New research shows that although Zika virus can devastate the fetal brain, causing infants to be born with microcephaly, this same destructive power could be an effective treatment for a deadly form of brain cancer called glioblastoma. Scientists conducting the study found that the virus kills malignant brain cancer stem cells — cells which are most resistant to typical cancer treatments. If further developed and validated, this treatment could dramatically improve the outlook for patients with glioblastoma, which is usually fatal within one year of diagnosis.
Every year, approximately 12,000 people in the US are diagnosed with glioblastoma, the most common type of brain cancer. If previously unfamiliar with the illness, it might sound familiar as Senator John McCain is among those diagnosed this year. Despite the aggressive nature of the standard treatment regimen for glioblastoma, which includes surgery followed by radiation and chemotherapy, most tumors recur within six months. This is because glioblastoma stem cells often survive treatment, continuing to divide and produce new tumor cells, making glioblastoma so deadly; approximately 95 percent of patients die within five years of diagnosis, and more than half die within the first 15 months.
This research team observed that glioblastoma stem cells behaved much like neuron progenitor cells do, in that both kinds of cells are neurological and have an almost limitless ability to create new cells. Since Zika virus targets and kills neuro progenitor cells, they decided to see if it might also be able to target and kill glioblastoma stem cells. The team infected glioblastoma tumors with two different strains of the Zika virus, and found that both strains infected and killed the cancer stem cells while mostly avoiding other cells in the tumors. The researchers then injected Zika virus into brain tumors in mice to test whether the virus could treat cancer in a living animal, and found that the tumors were significantly smaller in the Zika-treated mice, who survived longer than the control group.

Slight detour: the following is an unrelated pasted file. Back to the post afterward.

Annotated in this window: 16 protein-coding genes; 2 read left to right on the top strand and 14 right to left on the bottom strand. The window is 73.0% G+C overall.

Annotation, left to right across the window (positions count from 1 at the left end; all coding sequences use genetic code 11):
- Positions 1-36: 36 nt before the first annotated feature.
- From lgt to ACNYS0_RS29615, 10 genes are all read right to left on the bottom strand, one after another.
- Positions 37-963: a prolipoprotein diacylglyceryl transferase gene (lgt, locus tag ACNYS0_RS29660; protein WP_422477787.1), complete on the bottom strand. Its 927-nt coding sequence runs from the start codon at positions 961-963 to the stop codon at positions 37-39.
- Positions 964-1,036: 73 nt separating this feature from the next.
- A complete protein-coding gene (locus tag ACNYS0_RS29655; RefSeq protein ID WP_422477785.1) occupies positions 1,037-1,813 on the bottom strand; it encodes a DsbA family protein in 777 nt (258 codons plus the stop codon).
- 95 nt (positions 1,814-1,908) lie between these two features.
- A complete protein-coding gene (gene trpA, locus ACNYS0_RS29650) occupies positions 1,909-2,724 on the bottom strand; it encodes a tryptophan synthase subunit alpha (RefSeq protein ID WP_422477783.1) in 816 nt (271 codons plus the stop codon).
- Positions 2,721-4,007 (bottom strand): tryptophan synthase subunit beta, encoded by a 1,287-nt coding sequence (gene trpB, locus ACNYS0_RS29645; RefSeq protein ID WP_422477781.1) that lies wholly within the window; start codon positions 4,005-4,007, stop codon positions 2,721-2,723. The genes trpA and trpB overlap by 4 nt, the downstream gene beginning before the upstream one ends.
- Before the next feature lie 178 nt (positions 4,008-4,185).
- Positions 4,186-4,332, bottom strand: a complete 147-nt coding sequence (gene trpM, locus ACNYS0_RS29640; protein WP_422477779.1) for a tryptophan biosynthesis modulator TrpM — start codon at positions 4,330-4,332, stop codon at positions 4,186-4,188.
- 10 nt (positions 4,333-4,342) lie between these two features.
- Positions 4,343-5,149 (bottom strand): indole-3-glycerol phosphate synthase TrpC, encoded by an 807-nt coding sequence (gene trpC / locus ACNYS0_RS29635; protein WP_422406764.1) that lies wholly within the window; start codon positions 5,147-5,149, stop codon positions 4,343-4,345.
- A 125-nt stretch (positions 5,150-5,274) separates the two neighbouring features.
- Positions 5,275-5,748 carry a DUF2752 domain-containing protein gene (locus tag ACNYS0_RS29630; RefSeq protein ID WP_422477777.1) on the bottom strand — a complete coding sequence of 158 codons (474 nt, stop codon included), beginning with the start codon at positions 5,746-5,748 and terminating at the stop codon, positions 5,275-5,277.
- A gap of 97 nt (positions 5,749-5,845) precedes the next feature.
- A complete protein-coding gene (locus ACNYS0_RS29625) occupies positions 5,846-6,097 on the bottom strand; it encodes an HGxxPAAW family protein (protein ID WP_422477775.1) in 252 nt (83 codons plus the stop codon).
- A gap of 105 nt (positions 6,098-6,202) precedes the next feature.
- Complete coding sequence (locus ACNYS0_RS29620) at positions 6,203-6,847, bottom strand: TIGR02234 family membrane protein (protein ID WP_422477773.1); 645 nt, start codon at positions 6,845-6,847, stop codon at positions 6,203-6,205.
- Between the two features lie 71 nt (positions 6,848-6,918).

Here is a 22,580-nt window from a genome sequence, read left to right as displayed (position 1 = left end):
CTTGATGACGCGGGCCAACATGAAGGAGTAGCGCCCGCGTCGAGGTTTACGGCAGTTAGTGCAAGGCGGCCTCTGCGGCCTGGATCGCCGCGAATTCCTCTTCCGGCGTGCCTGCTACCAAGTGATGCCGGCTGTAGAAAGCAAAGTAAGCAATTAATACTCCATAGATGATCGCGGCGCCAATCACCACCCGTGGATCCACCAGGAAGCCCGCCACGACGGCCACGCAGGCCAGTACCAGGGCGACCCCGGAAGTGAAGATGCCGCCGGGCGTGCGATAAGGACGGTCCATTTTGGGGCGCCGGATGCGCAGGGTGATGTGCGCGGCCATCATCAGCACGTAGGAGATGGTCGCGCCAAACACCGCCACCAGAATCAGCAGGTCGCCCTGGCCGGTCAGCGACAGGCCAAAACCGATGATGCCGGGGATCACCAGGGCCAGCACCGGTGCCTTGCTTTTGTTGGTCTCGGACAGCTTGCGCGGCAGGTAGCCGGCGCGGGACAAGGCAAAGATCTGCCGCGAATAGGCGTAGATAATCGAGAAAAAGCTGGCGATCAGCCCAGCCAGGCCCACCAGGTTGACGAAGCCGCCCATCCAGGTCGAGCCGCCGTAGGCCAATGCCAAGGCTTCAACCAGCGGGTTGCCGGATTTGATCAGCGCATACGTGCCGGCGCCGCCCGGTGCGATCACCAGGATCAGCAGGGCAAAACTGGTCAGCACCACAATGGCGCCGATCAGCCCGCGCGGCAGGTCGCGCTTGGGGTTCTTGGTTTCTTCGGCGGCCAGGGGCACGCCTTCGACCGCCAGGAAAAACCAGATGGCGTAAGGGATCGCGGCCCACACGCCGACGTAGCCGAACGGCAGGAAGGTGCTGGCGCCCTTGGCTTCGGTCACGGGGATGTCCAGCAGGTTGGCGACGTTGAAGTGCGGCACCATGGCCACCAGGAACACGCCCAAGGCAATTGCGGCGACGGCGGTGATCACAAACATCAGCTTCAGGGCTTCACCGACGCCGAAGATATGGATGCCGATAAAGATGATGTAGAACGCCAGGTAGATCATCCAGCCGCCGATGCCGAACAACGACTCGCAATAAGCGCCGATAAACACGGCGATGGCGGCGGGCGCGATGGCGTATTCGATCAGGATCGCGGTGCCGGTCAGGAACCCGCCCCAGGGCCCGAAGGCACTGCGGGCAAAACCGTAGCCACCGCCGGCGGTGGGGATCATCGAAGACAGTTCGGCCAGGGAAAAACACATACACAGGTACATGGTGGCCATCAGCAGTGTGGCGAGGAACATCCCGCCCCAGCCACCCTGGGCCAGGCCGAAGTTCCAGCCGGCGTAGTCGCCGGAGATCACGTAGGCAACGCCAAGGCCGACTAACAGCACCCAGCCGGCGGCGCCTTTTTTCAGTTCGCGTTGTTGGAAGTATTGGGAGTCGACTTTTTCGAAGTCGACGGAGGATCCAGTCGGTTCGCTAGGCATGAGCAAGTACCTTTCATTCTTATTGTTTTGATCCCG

These results suggest that Zika virus infection and tradition radiation and chemotherapy treatments might have complementary effects. The former targets stem cells but leaves the rest of the tumor, however, the latter kills the tumor cells and can miss the stem cells. “We see Zika one day being used in combination with current therapies to eradicate the whole tumor,” Washington University School of Medicine assistant professor of medicine and of neurology Milan G. Chheda, MD said in a press release.
It may seem scary to intentionally infect people with Zika virus; to treat tumors the virus would be injected directly into the brain, probably during surgery to remove the primary tumor and avoid triggering an immune response. However, in adults, Zika is far safer than it is in children and babies because adult brains have very few neuro progenitor cells.
The researchers have also taken steps to render the virus safer, testing it in other brain tissue and introducing mutations that weaken the virus’s ability to fight immune responses. This change makes the virus able to grow in unhealthy tumor cells, but unable to survive the robust antiviral response of healthy cells. “We’re going to introduce additional mutations to sensitize the virus even more to the innate immune response and prevent the infection from spreading,” Michael S. Diamond, MD, Ph.D., the Herbert S. Gasser Professor of Medicine at Washington University School of Medicine and the study co-senior author, said in the press release. “Once we add a few more changes, I think it’s going to be impossible for the virus to overcome them and cause disease.”